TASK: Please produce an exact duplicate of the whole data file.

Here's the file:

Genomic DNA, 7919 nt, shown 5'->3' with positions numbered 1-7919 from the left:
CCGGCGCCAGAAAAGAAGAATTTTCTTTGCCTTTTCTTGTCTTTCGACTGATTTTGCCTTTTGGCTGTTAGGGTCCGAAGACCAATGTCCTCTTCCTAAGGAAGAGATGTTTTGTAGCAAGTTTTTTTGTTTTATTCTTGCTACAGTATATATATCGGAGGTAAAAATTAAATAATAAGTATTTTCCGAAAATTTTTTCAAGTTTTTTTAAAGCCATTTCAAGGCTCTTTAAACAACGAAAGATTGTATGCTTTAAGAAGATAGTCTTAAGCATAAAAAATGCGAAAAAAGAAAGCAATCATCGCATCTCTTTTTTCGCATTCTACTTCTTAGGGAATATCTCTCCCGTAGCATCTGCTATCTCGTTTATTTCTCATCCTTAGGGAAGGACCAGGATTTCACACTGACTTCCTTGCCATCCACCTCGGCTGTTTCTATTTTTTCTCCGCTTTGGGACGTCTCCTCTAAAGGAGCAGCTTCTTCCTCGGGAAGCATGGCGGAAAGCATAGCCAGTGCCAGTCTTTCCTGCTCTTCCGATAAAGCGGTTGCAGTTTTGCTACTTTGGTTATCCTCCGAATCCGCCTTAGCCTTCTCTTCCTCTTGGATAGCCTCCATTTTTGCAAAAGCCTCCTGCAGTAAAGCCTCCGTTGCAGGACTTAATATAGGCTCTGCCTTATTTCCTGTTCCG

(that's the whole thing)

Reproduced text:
Genomic DNA, 7919 nt, shown 5'->3' with positions numbered 1-7919 from the left:
CCGGCGCCAGAAAAGAAGAATTTTCTTTGCCTTTTCTTGTCTTTCGACTGATTTTGCCTTTTGGCTGTTAGGGTCCGAAGACCAATGTCCTCTTCCTAAGGAAGAGATGTTTTGTAGCAAGTTTTTTTGTTTTATTCTTGCTACAGTATATATATCGGAGGTAAAAATTAAATAATAAGTATTTTCCGAAAATTTTTTCAAGTTTTTTTAAAGCCATTTCAAGGCTCTTTAAACAACGAAAGATTGTATGCTTTAAGAAGATAGTCTTAAGCATAAAAAATGCGAAAAAAGAAAGCAATCATCGCATCTCTTTTTTCGCATTCTACTTCTTAGGGAATATCTCTCCCGTAGCATCTGCTATCTCGTTTATTTCTCATCCTTAGGGAAGGACCAGGATTTCACACTGACTTCCTTGCCATCCACCTCGGCTGTTTCTATTTTTTCTCCGCTTTGGGACGTCTCCTCTAAAGGAGCAGCTTCTTCCTCGGGAAGCATGGCGGAAAGCATAGCCAGTGCCAGTCTTTCCTGCTCTTCCGATAAAGCGGTTGCAGTTTTGCTACTTTGGTTATCCTCCGAATCCGCCTTAGCCTTCTCTTCCTCTTGGATAGCCTCCATTTTTGCAAAAGCCTCCTGCAGTAAAGCCTCCGTTGCAGGACTTAATATAGGCTCTGCCTTATTTCCTGTTCCG